A tractor-trailer passes southbound on La. 73 in front of the Belle Savanne neighborhood Thursday, July 2, 2020, in Dutchtown. Parish and state officials are talking about a new route between the congested La. 73 corridor and Bluff Road.

GONZALES — The Ascension Parish Council allowed the developer the Belle Savanne subdivision to finish the neighborhood without the construction of a road linking La. 73 in Dutchtown with Bluff Road.

That section of La. 73 southwest of I-10 and near Dutchtown High School is one of the more congested areas of Ascension Parish. State and parish officials have been trying to mitigate traffic on La. 73 and La. 74 and end standstill backups on Interstate 10. 

The council decision will mean the last 96 homes in the 285-home development can be built and sold. That could eventually add more traffic to the busy corridor before improvements are likely to be finished -- though perhaps not for long. 

Council members granted the appeal without opposition after they heard from parish administration staffers that the parish was planning its own connector road through the Move Ascension program. Several of their comments were more focused on the connector route's prospects than the Belle Savanne condition itself.

The future road would tie together La. 73 and Bluff Road through vacant land just north of the Crestview Estates neighborhood and could be just two years away, said Joey Tureau, the parish's chief engineer.

A cost figure hasn't be developed yet, Tureau said, as early land analysis is underway. 

The council vote Thursday overturns the decision of the parish Planning Commission in August to stand by a late 2015 condition that Belle Savanne wait until a construction job to build the connector had been awarded before the development could be finished. The developer, Engquist-Level Development, appealed that decision, sending it the council.

Empowered by stiffer development policies, the Planning Commission had begun in recent years to place development restrictions tied to new state or parish road improvements. And it has often held to them even after developers had come back asking for reconsideration because the work wasn't done.  

Earlier this year, the Parish Council, acting as an appeal board, upheld a subdivision rejection based on traffic analyses and has been sued over that decision. But Teri Casso, the council chairwoman, said this case is different from those others and wouldn't undercut the commission's other decisions.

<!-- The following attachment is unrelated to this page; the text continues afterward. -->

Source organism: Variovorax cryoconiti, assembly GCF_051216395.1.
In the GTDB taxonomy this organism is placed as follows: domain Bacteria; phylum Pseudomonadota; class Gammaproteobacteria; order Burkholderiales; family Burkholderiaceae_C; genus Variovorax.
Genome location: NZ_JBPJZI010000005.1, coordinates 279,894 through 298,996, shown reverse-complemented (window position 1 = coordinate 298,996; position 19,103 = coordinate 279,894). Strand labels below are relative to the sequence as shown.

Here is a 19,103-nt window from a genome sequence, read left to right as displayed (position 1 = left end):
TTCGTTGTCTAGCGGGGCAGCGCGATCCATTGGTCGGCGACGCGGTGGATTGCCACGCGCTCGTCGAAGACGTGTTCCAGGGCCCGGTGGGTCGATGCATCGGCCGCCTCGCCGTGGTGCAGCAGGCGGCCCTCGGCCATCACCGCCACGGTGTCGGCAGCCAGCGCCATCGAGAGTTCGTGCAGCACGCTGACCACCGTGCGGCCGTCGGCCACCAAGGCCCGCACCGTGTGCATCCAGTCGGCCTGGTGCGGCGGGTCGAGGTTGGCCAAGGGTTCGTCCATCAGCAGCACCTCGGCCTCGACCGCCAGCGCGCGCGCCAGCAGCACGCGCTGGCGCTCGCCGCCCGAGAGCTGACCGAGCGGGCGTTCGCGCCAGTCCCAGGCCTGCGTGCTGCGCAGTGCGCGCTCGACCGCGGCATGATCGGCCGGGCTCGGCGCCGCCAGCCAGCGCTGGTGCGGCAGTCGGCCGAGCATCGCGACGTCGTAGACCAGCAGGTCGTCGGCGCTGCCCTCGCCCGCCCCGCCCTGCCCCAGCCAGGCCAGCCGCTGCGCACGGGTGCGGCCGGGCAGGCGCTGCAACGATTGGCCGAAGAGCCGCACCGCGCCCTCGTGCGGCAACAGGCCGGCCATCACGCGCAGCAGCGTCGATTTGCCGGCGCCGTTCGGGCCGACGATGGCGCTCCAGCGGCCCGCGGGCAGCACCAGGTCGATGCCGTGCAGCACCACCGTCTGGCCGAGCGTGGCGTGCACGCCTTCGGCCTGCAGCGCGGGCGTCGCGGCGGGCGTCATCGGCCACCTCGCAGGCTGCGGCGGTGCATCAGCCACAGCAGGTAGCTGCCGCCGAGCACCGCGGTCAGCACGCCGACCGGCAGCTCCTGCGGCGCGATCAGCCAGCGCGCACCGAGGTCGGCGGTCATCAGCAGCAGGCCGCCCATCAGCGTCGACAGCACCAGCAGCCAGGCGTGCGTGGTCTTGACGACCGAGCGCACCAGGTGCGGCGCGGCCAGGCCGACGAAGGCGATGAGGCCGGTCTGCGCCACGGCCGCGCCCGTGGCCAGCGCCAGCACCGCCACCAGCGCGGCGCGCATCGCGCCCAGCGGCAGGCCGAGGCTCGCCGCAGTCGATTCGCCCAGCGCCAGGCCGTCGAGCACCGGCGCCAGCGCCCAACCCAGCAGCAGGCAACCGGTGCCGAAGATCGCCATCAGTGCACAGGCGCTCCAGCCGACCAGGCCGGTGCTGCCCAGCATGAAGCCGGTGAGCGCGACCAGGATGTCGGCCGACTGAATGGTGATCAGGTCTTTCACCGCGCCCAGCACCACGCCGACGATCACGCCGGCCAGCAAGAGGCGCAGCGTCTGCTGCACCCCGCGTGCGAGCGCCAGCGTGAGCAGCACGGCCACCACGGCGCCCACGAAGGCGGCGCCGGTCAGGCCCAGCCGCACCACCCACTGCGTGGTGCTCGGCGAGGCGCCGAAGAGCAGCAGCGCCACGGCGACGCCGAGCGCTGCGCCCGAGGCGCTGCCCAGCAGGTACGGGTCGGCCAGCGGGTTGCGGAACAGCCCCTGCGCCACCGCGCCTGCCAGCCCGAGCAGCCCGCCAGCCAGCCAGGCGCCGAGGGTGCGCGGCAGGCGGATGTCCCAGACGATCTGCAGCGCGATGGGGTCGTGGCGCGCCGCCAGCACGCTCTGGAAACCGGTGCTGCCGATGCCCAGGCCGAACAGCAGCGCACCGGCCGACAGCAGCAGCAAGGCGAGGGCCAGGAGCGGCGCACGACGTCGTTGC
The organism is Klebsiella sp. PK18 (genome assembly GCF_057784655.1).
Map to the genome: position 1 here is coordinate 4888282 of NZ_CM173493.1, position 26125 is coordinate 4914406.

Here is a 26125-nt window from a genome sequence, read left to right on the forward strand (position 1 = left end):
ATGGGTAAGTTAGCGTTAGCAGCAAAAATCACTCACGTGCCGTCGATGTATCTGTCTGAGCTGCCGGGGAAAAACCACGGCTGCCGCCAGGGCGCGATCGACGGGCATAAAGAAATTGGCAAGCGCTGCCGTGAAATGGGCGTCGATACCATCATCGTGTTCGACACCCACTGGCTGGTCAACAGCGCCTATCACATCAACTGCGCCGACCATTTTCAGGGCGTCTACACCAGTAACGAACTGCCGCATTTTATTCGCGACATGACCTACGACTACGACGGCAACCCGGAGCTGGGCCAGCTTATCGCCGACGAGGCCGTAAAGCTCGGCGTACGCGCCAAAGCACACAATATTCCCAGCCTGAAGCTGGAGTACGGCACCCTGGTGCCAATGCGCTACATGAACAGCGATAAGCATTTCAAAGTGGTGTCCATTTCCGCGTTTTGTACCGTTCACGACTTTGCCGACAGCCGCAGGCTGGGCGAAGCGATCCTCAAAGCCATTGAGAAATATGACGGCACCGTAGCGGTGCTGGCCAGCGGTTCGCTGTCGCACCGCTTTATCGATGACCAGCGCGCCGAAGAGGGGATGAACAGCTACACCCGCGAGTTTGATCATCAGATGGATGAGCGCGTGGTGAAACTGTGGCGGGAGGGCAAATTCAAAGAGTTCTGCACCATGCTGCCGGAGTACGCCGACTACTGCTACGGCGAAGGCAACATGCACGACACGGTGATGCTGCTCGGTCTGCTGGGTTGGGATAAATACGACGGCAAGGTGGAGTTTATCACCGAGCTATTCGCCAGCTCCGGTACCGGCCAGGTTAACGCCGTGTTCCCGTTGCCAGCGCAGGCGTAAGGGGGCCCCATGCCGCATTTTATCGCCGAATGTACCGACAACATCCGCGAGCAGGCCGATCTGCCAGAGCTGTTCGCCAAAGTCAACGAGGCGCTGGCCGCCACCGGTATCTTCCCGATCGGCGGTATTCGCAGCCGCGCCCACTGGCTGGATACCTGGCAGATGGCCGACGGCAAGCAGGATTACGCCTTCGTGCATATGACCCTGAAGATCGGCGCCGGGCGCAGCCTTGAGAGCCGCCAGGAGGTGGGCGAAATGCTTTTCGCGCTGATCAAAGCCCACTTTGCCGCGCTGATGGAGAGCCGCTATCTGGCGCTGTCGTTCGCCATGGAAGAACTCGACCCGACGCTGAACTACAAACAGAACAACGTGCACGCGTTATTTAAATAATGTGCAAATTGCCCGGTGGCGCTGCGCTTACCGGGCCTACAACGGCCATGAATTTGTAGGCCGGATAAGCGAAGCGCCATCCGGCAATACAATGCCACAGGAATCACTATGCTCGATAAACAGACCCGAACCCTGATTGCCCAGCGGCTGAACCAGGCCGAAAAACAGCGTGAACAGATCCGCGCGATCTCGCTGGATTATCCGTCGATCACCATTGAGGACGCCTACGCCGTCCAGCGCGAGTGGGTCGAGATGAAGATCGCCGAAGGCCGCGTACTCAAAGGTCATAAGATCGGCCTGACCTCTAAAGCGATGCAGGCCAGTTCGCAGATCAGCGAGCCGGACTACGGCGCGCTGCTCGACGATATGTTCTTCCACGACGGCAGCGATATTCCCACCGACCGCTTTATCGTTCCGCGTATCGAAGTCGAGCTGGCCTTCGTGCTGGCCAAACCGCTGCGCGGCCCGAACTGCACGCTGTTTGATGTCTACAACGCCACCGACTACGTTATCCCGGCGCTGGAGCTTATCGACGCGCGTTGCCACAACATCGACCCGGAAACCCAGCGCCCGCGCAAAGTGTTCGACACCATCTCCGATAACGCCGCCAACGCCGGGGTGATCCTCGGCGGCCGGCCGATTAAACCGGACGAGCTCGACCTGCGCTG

"I think this was a clear=cut case of the contingency could not be met. If you can do it, then you have to, but this could not be done," she said after the vote, which came after the council met about 10 minutes in closed session with its legal adviser.

The developer made the same argument before the Planning Commission in August and again on Thursday in Gonzales.

David Cohn, attorney for Engquist-Level Development, told the council that government officials have abandoned the original plan on which the condition was set -- an La. 73-Bluff link running through Belle Savanne and built by the parish and state -- in favor of another route to the north.

They argued the parish couldn't hold the developer to a condition the company could not legally fulfill after state highway officials backed way from the route through Belle Savanne. 

"The parish drank the Kool-Aid. It got sold to the applicant because they had plenty of time to have to worry about this later and the state was promising, 'We're fixing to crack on this,'" Cohn said. "They didn't crack. They didn't do anything. Now they've abandoned it. So, what do we have here? We have a condition on a preliminary plat that will not be fulfilled."

Belle Savanne's overall site empties onto La. 73 but doesn't extend to Bluff. Pursuing a route through the neighborhood to Bluff would have required additional land acquisitions to make the complete link.

On Thursday, parish officials noted that the lands necessary for that linkage either had complicated multiple ownership or landowners not interesting in selling.

Only the state, parish or federal government -- and not a private developer -- has the legal power of expropriation to force a land sale at a fair market price from an unwilling seller.

Cohn said the builder had also already constructed all other traffic mitigation requirements imposed by the parish and state, including turn lanes on and off La. 73, and also added a two-lane boulevard with a median to help facilitate the connection -- at a cost of $380,000.

No one from the public spoke in opposition to the relieving the developer from the condition. But some said they opposed a connection through Belle Savanne or Crestview Estates -- which Cohen said is not planned -- and aired concerns about the property that parish currently has under consideration.

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